Re: Test case review

On May 10, 2011, at 2:15 PM, James Graham wrote:

> No, I undersood. I still don't understand why we care. As far as I know 
> the only use for saving old test results is regression tracking. Why do we 
> need to delete the results of specific tests rather than discard the whole 
> results set?

Ok, the use case is for storing historical snapshots (as well a a general philosophy of not trowing away data).

Let me give a concrete example. The CSS wg developed the CSS 2.1 test suite to the point that we felt it was good enough to transition to PR (this is our RC6 version of the test suite). Since then, we've found issues with tests and we've found areas where testing coverage of the spec could be improved. There are also known issues with CSS 2.1 that were deferred to errata and there may be future testing changes to help clarify issues.

To that end, we still have active development on the CSS2.1 test suite and we consider it a living thing to be developed for as long as CSS 2.1 is relevant. We perform nightly builds of the suite and they're automatically imported into the harness.

If you look at our harness ( ), you'll see that it's still showing results for the RC6 version of the CSS 2.1 test suite. This has value, especially for those members of the AC reviewing CSS 2.1 for REC.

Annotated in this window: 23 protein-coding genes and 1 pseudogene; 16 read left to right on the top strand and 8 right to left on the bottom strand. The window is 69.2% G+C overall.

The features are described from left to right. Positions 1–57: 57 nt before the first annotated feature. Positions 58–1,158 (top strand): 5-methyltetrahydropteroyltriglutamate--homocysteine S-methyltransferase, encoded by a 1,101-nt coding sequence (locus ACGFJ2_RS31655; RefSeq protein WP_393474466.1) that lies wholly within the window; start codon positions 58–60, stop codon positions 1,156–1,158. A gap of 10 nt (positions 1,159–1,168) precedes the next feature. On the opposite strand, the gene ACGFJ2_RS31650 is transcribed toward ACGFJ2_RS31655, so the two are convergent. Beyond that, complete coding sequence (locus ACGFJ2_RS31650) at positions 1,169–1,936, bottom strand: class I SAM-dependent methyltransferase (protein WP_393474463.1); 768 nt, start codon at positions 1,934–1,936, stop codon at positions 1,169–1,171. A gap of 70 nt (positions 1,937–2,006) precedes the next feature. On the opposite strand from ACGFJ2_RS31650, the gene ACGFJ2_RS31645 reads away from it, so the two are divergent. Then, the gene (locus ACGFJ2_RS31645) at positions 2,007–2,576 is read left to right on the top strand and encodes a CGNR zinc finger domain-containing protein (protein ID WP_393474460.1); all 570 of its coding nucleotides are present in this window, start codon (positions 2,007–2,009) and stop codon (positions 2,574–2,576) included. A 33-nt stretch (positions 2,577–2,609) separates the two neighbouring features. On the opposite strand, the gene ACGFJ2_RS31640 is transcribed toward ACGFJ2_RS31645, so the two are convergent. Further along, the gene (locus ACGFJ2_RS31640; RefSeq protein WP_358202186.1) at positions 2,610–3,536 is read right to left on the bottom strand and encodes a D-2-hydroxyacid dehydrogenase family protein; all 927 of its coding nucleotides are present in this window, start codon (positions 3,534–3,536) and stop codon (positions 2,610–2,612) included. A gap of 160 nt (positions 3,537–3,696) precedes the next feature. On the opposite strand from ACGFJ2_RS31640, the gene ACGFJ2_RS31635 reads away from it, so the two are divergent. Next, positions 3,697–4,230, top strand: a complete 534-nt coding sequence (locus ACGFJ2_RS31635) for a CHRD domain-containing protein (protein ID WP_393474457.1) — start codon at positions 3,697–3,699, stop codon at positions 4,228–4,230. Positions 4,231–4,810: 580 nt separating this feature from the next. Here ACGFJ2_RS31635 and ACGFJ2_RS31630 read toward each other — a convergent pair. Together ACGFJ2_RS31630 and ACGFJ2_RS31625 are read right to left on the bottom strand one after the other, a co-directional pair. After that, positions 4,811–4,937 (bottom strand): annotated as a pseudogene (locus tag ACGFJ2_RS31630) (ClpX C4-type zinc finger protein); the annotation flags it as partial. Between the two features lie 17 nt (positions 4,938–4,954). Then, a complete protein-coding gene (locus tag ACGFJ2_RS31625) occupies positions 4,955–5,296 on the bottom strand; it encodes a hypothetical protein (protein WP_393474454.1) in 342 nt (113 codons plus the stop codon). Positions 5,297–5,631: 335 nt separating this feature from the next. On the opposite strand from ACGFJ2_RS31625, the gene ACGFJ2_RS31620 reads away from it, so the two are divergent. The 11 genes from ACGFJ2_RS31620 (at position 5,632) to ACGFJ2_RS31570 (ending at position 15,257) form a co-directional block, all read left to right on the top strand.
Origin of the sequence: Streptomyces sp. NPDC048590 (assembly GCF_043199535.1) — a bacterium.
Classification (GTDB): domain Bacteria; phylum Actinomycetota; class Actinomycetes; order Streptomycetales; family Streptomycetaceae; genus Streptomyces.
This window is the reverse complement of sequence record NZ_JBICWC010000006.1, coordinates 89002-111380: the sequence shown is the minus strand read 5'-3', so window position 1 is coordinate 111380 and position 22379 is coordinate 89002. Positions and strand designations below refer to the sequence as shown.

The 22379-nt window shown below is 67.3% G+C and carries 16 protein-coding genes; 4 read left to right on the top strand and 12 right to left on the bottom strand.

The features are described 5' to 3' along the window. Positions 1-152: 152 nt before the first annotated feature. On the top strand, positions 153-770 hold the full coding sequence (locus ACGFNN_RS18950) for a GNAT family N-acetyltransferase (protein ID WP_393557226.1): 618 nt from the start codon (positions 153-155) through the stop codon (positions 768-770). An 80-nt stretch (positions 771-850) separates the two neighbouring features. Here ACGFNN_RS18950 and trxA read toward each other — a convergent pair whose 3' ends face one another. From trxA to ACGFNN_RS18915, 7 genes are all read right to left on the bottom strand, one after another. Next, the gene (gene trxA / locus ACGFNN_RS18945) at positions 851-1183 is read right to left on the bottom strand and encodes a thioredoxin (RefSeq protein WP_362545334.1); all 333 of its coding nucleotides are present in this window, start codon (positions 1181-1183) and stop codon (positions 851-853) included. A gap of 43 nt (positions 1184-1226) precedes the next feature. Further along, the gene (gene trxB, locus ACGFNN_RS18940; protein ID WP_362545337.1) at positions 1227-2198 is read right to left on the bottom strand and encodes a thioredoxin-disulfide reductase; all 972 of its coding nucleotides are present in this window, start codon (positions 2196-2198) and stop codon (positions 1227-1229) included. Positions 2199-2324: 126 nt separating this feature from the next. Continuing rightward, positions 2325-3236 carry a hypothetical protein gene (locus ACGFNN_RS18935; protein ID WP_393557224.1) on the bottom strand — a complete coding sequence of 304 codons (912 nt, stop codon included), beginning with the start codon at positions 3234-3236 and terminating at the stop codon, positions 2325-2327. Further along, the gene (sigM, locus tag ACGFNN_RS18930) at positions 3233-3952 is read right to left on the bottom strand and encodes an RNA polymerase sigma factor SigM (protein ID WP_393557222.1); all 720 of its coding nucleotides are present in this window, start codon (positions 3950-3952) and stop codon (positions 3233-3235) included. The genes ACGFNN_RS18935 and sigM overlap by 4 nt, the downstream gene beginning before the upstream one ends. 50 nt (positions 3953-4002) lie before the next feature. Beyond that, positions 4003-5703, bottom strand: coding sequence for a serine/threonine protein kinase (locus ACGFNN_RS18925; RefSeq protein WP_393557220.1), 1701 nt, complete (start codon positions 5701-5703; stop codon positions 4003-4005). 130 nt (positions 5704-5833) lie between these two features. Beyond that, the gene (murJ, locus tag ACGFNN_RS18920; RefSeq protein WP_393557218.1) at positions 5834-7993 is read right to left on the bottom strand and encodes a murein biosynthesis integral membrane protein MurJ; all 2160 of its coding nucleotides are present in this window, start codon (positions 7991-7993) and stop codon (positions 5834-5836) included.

There will also likely be other points in the future where we will capture a snapshot of the test suite and it's results (like when we publish an errata).

Yes, there are tests that were found to be wrong and the old results will never be seen again. The cost of keeping them are trivial (less than 50 bytes each or so), frankly, it takes more effort to remove them. At some point if the result db grows unwieldily, I may very well purge ancient useless result data, but at this point, who's to say what we might need down the road?

> There is a big difference if you think in terms of commits rather than in 
> terms of files. If I merge a series of commits into another branch I can 
> be sure that I got all the relevant changes and no more. Since, in my 
> system, a single review request would be an atomic change e.g. the series 
> of commits needed to add one testsuite, taking all the commits for a 
> specific review and merging them onto the approved branch would give you a 
> good assurance that you got the bits that had been reviewed but no more or 
> less.

The problem still lies in, which series of commits? There may still be other commits to test assets that aren't obviously related to other commits. We either have a single monolithic collection of tests and assets (which we already know doesn't work), or we need to manage the relationship between the components, or we have a system that sometimes breaks tests.

Believe me, there are reasons for the things we've been doing with the CSS test suite. We're not arbitrarily making up rules for how we think it should work, we're trying to come up with solutions that prevent repeating past mistakes.

Received on Tuesday, 10 May 2011 21:53:36 UTC